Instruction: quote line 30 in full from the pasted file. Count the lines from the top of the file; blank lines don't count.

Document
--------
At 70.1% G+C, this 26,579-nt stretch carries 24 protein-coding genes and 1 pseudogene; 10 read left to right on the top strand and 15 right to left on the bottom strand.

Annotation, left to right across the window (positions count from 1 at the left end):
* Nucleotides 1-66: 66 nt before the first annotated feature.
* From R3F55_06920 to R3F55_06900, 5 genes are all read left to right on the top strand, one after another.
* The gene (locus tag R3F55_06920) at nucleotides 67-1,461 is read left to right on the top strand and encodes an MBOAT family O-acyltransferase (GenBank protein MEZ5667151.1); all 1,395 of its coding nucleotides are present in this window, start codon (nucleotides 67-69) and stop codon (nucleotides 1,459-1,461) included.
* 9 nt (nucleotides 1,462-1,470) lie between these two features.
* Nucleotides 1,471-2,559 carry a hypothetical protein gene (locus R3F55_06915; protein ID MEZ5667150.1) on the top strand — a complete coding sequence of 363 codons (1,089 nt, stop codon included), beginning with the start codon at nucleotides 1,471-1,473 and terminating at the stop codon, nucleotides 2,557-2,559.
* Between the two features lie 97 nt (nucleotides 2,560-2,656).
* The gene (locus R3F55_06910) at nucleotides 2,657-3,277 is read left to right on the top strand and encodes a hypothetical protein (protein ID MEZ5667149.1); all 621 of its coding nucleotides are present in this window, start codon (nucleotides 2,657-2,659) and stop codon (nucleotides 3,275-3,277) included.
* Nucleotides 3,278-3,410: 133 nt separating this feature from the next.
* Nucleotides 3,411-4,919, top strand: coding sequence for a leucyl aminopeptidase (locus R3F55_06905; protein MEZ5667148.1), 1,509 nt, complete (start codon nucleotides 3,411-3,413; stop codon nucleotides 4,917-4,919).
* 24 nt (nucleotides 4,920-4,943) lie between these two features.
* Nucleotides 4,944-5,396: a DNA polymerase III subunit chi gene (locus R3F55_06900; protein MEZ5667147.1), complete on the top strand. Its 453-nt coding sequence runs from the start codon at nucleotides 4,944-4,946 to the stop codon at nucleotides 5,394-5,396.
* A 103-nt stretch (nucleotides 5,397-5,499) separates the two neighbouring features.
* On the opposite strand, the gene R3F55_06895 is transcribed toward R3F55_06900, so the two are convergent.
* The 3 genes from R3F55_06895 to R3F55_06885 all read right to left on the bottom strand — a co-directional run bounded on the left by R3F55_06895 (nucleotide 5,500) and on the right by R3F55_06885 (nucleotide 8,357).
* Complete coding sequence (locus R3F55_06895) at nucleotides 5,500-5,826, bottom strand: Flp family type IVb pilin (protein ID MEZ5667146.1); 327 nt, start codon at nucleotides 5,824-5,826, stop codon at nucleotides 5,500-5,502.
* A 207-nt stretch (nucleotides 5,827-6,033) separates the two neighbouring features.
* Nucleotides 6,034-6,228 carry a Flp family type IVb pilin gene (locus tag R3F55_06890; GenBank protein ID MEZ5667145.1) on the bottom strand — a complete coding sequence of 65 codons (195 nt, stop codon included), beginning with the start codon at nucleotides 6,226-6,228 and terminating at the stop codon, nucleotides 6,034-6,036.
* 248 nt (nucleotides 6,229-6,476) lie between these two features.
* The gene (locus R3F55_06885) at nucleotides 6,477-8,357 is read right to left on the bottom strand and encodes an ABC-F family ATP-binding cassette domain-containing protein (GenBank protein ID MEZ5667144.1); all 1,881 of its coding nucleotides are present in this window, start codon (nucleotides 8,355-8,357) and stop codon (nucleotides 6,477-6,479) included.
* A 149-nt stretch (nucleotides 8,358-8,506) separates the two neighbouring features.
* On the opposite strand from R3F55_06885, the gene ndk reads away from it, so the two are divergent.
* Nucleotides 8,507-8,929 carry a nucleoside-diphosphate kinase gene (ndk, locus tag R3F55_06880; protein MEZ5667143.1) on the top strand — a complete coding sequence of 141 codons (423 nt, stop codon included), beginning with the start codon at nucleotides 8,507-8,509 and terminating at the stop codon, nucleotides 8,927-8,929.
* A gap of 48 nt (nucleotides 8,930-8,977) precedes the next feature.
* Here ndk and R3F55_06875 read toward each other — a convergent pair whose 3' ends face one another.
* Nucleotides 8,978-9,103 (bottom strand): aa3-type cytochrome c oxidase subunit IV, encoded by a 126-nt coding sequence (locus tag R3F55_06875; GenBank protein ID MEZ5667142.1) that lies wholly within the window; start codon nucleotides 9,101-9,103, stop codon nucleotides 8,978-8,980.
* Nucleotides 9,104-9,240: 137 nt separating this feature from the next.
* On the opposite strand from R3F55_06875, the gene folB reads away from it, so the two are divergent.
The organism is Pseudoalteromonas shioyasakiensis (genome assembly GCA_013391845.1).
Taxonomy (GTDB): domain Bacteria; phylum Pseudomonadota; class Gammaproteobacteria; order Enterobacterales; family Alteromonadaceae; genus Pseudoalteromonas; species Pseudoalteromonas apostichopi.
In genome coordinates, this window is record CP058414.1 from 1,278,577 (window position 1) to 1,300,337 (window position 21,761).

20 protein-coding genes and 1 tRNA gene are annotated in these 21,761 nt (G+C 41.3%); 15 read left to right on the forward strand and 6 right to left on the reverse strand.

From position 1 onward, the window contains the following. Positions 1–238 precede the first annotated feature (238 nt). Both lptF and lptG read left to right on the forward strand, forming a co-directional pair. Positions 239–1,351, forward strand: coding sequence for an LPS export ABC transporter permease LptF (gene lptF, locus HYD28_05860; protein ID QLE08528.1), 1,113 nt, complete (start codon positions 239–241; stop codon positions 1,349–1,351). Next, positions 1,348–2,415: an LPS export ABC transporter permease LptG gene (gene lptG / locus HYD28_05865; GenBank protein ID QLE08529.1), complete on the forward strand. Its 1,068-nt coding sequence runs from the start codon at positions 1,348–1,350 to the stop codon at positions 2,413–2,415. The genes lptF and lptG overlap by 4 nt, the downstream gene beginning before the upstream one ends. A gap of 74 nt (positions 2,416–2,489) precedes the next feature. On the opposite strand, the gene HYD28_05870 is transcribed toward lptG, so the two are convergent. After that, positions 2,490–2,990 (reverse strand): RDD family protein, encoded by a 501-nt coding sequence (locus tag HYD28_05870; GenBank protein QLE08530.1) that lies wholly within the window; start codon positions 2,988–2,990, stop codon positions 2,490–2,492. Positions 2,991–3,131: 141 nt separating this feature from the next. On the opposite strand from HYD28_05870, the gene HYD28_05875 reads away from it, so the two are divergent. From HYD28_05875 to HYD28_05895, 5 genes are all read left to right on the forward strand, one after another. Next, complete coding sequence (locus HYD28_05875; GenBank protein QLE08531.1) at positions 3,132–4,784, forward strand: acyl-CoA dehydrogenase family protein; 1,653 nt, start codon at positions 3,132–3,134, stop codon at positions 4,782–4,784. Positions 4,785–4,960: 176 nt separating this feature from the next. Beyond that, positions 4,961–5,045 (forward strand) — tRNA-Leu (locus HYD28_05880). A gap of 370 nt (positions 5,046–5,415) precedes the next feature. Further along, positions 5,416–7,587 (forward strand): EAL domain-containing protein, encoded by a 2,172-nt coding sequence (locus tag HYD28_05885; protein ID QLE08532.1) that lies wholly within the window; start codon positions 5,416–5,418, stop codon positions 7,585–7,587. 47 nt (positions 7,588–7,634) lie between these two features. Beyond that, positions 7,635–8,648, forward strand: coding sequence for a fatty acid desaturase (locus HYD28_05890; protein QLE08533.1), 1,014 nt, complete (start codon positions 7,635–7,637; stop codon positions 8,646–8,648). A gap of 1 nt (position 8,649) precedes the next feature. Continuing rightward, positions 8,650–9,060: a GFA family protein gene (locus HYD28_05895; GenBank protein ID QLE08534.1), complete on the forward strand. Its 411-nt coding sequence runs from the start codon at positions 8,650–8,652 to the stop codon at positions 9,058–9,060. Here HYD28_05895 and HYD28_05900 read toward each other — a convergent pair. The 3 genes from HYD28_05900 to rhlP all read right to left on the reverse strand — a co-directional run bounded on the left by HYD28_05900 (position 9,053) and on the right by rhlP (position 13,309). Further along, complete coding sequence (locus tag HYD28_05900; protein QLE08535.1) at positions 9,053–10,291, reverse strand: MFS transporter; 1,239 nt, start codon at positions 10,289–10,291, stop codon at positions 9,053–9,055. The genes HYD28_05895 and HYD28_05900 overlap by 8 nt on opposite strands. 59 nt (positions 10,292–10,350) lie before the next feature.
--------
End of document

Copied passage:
The organism is Pseudoalteromonas shioyasakiensis (genome assembly GCA_013391845.1).